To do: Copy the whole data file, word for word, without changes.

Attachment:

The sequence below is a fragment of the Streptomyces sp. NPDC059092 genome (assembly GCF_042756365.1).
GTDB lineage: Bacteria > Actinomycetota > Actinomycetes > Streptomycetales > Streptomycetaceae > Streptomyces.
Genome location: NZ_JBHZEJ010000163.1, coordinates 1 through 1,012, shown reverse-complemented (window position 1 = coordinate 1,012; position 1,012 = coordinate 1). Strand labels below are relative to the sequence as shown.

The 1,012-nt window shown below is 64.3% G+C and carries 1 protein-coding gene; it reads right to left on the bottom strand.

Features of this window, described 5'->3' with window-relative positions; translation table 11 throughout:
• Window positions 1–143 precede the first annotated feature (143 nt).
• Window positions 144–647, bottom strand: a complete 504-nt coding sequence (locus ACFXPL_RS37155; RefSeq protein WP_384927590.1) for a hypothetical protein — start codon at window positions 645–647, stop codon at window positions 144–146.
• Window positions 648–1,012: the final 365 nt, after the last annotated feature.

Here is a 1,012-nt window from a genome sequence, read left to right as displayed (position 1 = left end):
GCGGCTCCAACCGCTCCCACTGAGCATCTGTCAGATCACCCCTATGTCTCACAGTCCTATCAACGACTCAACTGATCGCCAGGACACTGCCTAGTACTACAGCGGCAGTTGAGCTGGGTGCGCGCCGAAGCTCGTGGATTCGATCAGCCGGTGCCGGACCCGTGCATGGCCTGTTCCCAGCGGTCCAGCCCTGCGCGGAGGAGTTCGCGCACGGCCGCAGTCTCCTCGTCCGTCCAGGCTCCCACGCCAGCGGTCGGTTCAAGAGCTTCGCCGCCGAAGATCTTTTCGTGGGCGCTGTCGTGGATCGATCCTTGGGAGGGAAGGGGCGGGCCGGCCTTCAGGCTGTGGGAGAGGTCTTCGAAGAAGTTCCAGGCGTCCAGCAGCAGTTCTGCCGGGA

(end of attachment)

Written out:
The sequence below is a fragment of the Streptomyces sp. NPDC059092 genome (assembly GCF_042756365.1).
GTDB lineage: Bacteria > Actinomycetota > Actinomycetes > Streptomycetales > Streptomycetaceae > Streptomyces.
Genome location: NZ_JBHZEJ010000163.1, coordinates 1 through 1,012, shown reverse-complemented (window position 1 = coordinate 1,012; position 1,012 = coordinate 1). Strand labels below are relative to the sequence as shown.

The 1,012-nt window shown below is 64.3% G+C and carries 1 protein-coding gene; it reads right to left on the bottom strand.

Features of this window, described 5'->3' with window-relative positions; translation table 11 throughout:
• Window positions 1–143 precede the first annotated feature (143 nt).
• Window positions 144–647, bottom strand: a complete 504-nt coding sequence (locus ACFXPL_RS37155; RefSeq protein WP_384927590.1) for a hypothetical protein — start codon at window positions 645–647, stop codon at window positions 144–146.
• Window positions 648–1,012: the final 365 nt, after the last annotated feature.

Here is a 1,012-nt window from a genome sequence, read left to right as displayed (position 1 = left end):
GCGGCTCCAACCGCTCCCACTGAGCATCTGTCAGATCACCCCTATGTCTCACAGTCCTATCAACGACTCAACTGATCGCCAGGACACTGCCTAGTACTACAGCGGCAGTTGAGCTGGGTGCGCGCCGAAGCTCGTGGATTCGATCAGCCGGTGCCGGACCCGTGCATGGCCTGTTCCCAGCGGTCCAGCCCTGCGCGGAGGAGTTCGCGCACGGCCGCAGTCTCCTCGTCCGTCCAGGCTCCCACGCCAGCGGTCGGTTCAAGAGCTTCGCCGCCGAAGATCTTTTCGTGGGCGCTGTCGTGGATCGATCCTTGGGAGGGAAGGGGCGGGCCGGCCTTCAGGCTGTGGGAGAGGTCTTCGAAGAAGTTCCAGGCGTCCAGCAGCAGTTCTGCCGGGA